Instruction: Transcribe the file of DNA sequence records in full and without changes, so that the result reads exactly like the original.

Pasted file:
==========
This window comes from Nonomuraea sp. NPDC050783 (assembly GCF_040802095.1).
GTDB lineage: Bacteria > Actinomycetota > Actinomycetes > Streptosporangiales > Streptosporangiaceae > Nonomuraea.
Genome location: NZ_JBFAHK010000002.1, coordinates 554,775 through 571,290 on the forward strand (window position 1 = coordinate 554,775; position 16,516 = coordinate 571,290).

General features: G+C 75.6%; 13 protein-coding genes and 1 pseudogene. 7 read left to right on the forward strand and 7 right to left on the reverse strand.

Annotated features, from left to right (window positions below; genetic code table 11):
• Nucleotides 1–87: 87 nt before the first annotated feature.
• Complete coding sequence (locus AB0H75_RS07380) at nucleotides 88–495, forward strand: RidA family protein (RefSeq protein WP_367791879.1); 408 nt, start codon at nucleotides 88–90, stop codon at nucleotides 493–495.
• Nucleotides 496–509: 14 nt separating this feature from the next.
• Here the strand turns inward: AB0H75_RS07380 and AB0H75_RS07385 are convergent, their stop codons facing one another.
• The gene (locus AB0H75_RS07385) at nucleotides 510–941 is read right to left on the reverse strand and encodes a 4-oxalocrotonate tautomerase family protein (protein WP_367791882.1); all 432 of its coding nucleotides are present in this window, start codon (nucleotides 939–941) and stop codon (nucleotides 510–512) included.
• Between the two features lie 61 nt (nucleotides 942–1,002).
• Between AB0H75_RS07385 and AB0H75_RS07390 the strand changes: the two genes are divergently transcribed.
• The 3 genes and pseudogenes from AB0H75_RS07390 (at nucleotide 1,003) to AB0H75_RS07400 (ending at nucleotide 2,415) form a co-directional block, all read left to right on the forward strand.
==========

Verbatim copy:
This window comes from Nonomuraea sp. NPDC050783 (assembly GCF_040802095.1).
GTDB lineage: Bacteria > Actinomycetota > Actinomycetes > Streptosporangiales > Streptosporangiaceae > Nonomuraea.
Genome location: NZ_JBFAHK010000002.1, coordinates 554,775 through 571,290 on the forward strand (window position 1 = coordinate 554,775; position 16,516 = coordinate 571,290).

General features: G+C 75.6%; 13 protein-coding genes and 1 pseudogene. 7 read left to right on the forward strand and 7 right to left on the reverse strand.

Annotated features, from left to right (window positions below; genetic code table 11):
• Nucleotides 1–87: 87 nt before the first annotated feature.
• Complete coding sequence (locus AB0H75_RS07380) at nucleotides 88–495, forward strand: RidA family protein (RefSeq protein WP_367791879.1); 408 nt, start codon at nucleotides 88–90, stop codon at nucleotides 493–495.
• Nucleotides 496–509: 14 nt separating this feature from the next.
• Here the strand turns inward: AB0H75_RS07380 and AB0H75_RS07385 are convergent, their stop codons facing one another.
• The gene (locus AB0H75_RS07385) at nucleotides 510–941 is read right to left on the reverse strand and encodes a 4-oxalocrotonate tautomerase family protein (protein WP_367791882.1); all 432 of its coding nucleotides are present in this window, start codon (nucleotides 939–941) and stop codon (nucleotides 510–512) included.
• Between the two features lie 61 nt (nucleotides 942–1,002).
• Between AB0H75_RS07385 and AB0H75_RS07390 the strand changes: the two genes are divergently transcribed.
• The 3 genes and pseudogenes from AB0H75_RS07390 (at nucleotide 1,003) to AB0H75_RS07400 (ending at nucleotide 2,415) form a co-directional block, all read left to right on the forward strand.